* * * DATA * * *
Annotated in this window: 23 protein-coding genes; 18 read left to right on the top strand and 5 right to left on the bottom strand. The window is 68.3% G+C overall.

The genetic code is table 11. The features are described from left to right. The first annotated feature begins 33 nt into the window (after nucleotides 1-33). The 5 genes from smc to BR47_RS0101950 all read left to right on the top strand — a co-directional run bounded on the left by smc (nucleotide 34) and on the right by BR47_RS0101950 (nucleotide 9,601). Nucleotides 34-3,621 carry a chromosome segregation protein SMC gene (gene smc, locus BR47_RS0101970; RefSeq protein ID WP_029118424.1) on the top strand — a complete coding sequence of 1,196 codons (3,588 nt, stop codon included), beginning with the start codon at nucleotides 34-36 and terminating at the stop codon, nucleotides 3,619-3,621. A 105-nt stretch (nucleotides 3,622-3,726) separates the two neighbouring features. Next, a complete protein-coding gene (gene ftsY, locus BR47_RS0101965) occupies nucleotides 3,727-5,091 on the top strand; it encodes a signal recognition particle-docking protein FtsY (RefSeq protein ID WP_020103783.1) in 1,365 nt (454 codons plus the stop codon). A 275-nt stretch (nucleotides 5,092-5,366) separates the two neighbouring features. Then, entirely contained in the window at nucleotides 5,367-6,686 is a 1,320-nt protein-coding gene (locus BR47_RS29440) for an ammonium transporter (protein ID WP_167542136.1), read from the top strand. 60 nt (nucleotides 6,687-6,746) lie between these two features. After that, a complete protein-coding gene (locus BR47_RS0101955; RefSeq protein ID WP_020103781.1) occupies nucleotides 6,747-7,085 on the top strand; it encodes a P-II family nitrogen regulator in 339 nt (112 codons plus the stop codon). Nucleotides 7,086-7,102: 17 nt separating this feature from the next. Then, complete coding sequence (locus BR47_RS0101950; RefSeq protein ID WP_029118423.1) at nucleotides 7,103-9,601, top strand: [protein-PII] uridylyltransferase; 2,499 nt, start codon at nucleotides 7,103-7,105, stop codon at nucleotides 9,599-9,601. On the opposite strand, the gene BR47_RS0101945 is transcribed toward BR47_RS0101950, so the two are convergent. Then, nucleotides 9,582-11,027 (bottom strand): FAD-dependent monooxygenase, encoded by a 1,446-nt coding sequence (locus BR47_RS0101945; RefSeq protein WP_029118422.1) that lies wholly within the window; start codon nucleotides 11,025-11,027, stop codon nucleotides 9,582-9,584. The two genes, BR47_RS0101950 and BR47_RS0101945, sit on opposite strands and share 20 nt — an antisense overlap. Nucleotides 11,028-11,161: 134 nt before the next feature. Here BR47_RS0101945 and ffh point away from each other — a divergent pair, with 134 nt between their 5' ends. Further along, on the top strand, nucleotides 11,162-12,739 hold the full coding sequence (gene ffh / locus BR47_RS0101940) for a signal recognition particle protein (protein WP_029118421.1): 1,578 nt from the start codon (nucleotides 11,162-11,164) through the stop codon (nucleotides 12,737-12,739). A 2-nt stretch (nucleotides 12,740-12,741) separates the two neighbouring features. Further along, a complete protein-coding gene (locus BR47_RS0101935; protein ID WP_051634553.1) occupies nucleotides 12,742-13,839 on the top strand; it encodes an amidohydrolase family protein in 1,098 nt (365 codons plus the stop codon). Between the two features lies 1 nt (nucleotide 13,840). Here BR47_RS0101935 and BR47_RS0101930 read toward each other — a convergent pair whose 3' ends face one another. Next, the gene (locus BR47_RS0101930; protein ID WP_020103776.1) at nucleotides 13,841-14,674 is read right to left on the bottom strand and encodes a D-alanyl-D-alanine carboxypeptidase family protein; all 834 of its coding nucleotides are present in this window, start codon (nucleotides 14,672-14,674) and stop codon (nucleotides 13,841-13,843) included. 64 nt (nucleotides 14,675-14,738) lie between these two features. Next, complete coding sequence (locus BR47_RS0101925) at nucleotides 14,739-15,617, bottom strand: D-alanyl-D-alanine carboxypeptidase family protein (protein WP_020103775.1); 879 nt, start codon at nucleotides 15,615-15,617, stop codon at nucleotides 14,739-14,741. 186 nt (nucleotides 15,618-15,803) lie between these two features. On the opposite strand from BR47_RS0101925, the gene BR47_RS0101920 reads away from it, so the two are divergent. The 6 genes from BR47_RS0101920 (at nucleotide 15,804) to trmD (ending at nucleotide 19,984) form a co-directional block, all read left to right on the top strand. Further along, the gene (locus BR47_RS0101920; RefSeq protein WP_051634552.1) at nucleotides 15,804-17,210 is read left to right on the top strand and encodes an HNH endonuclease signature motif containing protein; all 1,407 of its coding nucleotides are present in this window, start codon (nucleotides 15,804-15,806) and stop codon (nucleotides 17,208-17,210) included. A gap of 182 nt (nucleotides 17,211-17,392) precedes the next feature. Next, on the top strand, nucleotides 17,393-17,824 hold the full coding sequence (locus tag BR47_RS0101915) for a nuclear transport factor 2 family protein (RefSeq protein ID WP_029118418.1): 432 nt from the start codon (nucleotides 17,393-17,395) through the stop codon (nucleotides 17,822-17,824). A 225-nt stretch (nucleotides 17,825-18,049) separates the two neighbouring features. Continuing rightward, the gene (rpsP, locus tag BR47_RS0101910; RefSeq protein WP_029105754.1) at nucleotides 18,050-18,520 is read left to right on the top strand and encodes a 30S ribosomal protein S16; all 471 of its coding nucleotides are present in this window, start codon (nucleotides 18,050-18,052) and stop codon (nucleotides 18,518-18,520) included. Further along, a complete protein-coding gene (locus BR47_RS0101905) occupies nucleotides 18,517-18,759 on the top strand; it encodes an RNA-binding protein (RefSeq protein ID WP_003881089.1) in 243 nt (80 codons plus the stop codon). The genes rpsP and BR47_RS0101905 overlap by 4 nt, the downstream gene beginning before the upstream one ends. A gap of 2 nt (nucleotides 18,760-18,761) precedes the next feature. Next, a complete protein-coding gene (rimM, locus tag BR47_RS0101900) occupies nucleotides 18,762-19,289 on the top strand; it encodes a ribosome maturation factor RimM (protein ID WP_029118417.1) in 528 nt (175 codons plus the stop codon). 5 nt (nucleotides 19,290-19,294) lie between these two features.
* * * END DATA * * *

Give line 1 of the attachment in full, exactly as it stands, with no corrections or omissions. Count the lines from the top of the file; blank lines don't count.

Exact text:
Annotated in this window: 23 protein-coding genes; 18 read left to right on the top strand and 5 right to left on the bottom strand. The window is 68.3% G+C overall.